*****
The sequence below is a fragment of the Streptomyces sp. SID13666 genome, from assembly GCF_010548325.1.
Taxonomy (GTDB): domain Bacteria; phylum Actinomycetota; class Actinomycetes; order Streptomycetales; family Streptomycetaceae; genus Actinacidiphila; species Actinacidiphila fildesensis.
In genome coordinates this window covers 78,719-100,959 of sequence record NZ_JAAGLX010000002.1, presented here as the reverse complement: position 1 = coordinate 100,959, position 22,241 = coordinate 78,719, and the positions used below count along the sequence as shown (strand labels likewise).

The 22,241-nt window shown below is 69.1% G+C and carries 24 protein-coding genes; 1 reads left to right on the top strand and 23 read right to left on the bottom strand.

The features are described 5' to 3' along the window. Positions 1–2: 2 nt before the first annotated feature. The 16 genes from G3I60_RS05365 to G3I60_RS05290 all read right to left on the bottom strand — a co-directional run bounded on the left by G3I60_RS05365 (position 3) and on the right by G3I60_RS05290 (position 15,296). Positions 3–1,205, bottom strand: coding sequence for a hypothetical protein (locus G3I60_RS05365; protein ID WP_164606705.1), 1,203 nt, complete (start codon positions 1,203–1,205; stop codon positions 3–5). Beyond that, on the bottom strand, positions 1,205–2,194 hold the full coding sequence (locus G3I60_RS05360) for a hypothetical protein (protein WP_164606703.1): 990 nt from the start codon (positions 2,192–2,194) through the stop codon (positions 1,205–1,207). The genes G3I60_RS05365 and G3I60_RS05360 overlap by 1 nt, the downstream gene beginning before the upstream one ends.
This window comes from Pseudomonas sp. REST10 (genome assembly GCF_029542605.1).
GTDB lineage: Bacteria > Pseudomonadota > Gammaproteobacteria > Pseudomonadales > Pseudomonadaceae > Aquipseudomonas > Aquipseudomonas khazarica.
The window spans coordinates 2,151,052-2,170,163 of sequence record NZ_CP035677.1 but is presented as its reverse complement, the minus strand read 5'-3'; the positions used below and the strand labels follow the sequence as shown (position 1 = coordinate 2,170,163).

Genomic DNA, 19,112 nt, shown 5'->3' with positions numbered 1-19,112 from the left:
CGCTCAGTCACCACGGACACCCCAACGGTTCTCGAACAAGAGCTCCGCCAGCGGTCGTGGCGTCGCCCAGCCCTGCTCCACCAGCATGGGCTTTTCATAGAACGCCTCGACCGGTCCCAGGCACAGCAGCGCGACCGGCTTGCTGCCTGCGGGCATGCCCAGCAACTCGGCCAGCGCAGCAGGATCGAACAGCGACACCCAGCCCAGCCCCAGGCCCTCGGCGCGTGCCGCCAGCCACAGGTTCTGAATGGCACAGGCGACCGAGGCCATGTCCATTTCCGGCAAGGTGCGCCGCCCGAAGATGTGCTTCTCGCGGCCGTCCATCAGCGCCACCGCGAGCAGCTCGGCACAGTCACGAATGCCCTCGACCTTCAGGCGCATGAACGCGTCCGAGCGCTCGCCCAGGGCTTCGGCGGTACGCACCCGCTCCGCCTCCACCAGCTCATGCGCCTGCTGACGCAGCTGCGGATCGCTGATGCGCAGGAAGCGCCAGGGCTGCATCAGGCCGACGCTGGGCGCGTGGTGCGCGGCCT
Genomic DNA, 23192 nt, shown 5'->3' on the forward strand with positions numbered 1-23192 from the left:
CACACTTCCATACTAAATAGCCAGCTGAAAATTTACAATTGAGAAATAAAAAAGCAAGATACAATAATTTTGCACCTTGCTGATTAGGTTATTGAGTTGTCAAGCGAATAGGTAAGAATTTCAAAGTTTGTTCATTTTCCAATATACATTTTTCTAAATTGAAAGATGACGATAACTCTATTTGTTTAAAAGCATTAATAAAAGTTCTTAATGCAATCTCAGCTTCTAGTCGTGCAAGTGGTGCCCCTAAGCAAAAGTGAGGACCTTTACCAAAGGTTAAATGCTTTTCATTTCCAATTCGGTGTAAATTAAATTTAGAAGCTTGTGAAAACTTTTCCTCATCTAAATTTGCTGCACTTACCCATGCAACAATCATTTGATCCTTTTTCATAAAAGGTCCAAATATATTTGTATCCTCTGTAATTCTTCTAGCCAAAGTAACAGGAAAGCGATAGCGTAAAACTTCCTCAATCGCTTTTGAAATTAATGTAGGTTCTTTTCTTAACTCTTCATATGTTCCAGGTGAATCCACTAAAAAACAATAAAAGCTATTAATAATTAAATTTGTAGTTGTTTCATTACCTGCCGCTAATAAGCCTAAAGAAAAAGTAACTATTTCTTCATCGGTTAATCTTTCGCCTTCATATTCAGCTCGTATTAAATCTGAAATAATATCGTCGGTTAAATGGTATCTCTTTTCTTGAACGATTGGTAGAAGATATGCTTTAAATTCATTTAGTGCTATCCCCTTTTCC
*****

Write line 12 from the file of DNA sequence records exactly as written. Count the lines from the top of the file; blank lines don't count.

CACACTTCCATACTAAATAGCCAGCTGAAAATTTACAATTGAGAAATAAAAAAGCAAGATACAATAATTTTGCACCTTGCTGATTAGGTTATTGAGTTGTCAAGCGAATAGGTAAGAATTTCAAAGTTTGTTCATTTTCCAATATACATTTTTCTAAATTGAAAGATGACGATAACTCTATTTGTTTAAAAGCATTAATAAAAGTTCTTAATGCAATCTCAGCTTCTAGTCGTGCAAGTGGTGCCCCTAAGCAAAAGTGAGGACCTTTACCAAAGGTTAAATGCTTTTCATTTCCAATTCGGTGTAAATTAAATTTAGAAGCTTGTGAAAACTTTTCCTCATCTAAATTTGCTGCACTTACCCATGCAACAATCATTTGATCCTTTTTCATAAAAGGTCCAAATATATTTGTATCCTCTGTAATTCTTCTAGCCAAAGTAACAGGAAAGCGATAGCGTAAAACTTCCTCAATCGCTTTTGAAATTAATGTAGGTTCTTTTCTTAACTCTTCATATGTTCCAGGTGAATCCACTAAAAAACAATAAAAGCTATTAATAATTAAATTTGTAGTTGTTTCATTACCTGCCGCTAATAAGCCTAAAGAAAAAGTAACTATTTCTTCATCGGTTAATCTTTCGCCTTCATATTCAGCTCGTATTAAATCTGAAATAATATCGTCGGTTAAATGGTATCTCTTTTCTTGAACGATTGGTAGAAGATATGCTTTAAATTCATTTAGTGCTATCCCCTTTTCC